Yuksel’s New HCI Lab Applying Machine-Learning to Tutoring, VR to Social Justice
The first thing Professor Beste Yuksel did when she came to USF’s computer science department in Fall 2016 was create a Human-Computer Interaction (HCI) lab. Today, the lab is equipped with fully-immersive virtual reality (VR) and brain-computer interfacing (BCI), with which Yuksel and her students have been putting to use on research in areas of tutoring and social justice.
Yuksel’s primary focus is on building systems that detect, analyze, adapt to, or simulate human emotions (aka, human computer interfaces) by applying principles of physiological and affective computing.
“You can measure physiological signals,” Yuksel explained, “such as heart rate, heart rate variability, and electrodermal activity — or you could look at facial expression recognition or posture detection or gesture detection — and use those to create a computing system that detects and responds to your physiological signals. Which is a part of affective computing.”
The lab is equipped, thanks to an $85,000 National Science Foundation grant, with function near infrared spectroscopy (fNIRS) equipment, which is integral in building brain-computer interfaces. The fNIRS equipment enables lab members to detect a person’s cognitive workload (how hard someone is thinking) by measuring oxygen levels in the brain. For instance, areas of the brain that are working hard have a higher presence of oxygenated hemoglobin because the heart is pumping more blood and oxygen to where it’s needed.
We apply machine-learning techniques so that the system can classify the user’s state — determined by measuring brain and/or physiological signals — so that the system can respond in real-time as the user is carrying out the task.
An example of a real-world application of a system like this can be something like the one Yuksel developed while at Tufts University for her PhD, BACh (Brain Automated Chorales). BACh is a computing system that helps teach people to play the piano. Using fNIRS to measure cognitive workload, the BACh system will only offer a new line of music for the learner to play when it determines that the brain’s workload has fallen below a certain threshold. It’s a clever system and earned Yuksel a best paper award at CHI 2016.
And these computer-tutors are only going to get smarter, according to Yuksel.
“We have a miserable bandwidth of communication between the human and the computer,” she said. “But if we can provide the computer with more information about the human user, such as their cognitive workload or affective state, then the computer can respond more intelligently in return.”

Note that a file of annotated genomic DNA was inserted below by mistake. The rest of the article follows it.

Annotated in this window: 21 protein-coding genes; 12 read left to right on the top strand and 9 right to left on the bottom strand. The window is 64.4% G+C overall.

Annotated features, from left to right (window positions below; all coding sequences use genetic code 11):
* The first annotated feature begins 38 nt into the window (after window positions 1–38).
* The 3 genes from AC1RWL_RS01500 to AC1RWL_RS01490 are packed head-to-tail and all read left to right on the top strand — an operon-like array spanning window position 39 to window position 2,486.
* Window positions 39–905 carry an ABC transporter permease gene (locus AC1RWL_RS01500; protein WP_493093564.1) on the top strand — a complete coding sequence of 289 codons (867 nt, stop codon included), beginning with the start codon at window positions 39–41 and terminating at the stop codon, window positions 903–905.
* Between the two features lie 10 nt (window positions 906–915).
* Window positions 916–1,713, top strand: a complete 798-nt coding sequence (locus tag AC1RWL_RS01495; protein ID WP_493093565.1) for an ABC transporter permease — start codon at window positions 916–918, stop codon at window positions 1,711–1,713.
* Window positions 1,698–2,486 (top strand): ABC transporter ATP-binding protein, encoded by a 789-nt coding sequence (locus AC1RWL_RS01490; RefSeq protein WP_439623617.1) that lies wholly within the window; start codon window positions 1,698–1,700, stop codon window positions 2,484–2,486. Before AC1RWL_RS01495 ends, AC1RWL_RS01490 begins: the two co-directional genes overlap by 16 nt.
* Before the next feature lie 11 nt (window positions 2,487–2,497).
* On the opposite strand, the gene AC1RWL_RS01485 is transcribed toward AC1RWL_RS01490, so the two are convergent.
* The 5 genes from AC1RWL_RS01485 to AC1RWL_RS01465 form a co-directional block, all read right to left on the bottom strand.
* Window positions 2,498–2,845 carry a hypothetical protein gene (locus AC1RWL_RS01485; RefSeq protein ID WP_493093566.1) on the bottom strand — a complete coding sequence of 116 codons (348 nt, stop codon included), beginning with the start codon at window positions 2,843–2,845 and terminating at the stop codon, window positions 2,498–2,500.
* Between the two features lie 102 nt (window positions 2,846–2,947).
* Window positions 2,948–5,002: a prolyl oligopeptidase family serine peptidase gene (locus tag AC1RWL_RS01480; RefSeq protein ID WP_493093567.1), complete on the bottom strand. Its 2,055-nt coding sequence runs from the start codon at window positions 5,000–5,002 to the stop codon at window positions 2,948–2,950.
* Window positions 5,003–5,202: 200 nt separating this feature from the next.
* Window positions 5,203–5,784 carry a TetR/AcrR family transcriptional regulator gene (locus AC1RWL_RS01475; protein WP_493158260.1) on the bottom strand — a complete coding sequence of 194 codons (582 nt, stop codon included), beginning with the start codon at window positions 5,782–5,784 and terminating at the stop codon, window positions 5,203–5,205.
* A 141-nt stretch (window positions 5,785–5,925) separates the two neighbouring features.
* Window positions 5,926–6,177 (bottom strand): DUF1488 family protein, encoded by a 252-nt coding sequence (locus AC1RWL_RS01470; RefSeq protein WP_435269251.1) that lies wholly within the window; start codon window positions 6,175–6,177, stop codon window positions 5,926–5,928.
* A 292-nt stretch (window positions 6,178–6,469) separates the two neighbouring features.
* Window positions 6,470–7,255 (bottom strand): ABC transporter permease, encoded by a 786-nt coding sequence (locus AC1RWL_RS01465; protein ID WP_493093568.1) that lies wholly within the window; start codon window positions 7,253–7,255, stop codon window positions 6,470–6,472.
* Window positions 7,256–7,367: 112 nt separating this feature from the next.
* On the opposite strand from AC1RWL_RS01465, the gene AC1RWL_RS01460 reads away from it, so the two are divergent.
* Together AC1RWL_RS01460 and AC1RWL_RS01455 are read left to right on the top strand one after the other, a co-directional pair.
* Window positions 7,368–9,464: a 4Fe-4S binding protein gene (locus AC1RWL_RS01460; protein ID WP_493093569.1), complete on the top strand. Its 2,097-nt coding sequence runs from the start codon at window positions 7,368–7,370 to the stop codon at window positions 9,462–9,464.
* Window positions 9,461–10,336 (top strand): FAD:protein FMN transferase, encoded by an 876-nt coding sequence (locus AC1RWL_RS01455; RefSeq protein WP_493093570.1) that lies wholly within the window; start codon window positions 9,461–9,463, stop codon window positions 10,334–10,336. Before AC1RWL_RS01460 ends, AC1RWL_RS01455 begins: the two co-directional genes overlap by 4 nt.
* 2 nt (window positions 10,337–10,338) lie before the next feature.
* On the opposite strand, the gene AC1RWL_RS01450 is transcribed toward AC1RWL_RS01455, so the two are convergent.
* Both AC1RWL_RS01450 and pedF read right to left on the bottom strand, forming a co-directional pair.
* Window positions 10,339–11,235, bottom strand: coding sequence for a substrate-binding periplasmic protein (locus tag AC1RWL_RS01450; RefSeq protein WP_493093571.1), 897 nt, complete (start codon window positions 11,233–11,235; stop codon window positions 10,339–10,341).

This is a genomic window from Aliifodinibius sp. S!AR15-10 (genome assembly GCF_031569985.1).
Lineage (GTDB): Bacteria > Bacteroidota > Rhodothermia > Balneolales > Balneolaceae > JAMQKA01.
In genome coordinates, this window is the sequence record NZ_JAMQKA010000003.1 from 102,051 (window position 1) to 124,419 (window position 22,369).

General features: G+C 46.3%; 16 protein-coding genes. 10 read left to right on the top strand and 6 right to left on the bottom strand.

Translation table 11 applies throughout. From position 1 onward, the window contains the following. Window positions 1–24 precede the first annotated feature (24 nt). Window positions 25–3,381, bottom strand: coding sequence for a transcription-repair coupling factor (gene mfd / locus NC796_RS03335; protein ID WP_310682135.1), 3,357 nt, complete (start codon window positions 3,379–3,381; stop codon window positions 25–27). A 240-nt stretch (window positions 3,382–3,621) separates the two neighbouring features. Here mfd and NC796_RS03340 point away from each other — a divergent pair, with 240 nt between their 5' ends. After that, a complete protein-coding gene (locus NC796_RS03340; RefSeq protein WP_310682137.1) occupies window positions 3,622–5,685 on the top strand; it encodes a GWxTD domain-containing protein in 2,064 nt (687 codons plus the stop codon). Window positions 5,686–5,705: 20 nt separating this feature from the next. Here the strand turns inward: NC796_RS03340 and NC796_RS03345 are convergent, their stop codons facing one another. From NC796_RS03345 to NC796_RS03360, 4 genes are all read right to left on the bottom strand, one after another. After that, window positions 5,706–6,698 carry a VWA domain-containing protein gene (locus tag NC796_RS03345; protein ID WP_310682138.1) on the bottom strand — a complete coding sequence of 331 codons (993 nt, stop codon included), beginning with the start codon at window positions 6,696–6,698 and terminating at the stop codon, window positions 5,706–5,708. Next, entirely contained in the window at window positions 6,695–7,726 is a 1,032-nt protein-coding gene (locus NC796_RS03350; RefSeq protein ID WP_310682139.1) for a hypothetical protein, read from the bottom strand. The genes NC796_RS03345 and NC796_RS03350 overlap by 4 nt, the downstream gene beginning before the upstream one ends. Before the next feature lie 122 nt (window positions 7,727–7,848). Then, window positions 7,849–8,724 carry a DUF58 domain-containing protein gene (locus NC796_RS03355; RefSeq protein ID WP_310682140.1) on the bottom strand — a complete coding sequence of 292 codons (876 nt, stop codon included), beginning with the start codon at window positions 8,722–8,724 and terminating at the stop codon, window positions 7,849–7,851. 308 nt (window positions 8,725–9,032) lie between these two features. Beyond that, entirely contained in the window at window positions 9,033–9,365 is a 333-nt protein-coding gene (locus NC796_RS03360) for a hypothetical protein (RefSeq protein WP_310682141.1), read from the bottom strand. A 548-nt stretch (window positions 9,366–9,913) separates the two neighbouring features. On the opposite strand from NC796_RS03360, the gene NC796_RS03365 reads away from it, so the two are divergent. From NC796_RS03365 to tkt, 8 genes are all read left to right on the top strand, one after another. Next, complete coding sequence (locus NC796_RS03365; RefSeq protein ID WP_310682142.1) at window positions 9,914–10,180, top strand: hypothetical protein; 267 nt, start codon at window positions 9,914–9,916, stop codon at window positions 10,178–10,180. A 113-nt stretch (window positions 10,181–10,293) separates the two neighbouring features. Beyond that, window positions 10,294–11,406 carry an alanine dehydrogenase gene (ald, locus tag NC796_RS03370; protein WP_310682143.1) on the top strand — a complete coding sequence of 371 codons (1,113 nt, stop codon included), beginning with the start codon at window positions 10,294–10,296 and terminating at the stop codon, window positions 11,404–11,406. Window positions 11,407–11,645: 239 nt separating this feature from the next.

Students can get involved in the lab at any time, with any level of experience. The lab’s members are a mixture of undergraduate and graduate students. As new, inexperienced students come in, they are matched with more senior and/or experienced students until they get their sea legs under them. Then, once they have a grasp on things, they can start to branch off and do projects of their own.
I’m involved in all of the projects, and I make a point to work with students’ interests. So if a student is interested in a particular subject, then I will work with them and guide them in that topic so that they can carry out research and publish in that area.
Which is a huge advantage to students when they graduate. Because both undergrads and grads are able to publish their research in Yuksel’s lab, this gives them outstanding talking points they can take with them into applications to graduate school or a PhD program, or into an interview for a research position at a company.
A bent toward social justice
At USF, Yuksel is the faculty adviser for the Women in Tech club on campus, and this past fall, accompanied 21 of those students to the Grace Hopper celebration of Women in Computing, the biggest computing conference for women in the world. She also accompanied students to Lesbians in Tech last year, held in San Francisco, and will be going again next year.
Yet her social justice sensibilities don’t remain only in the community, they extend into her lab, as well, where she is taking full advantage of its fully-immersive virtual environment, complete with full-body-enabled tracking.
“We’re currently doing research in areas of social justice using VR,” she said. “And watch this space for some exciting results coming soon!”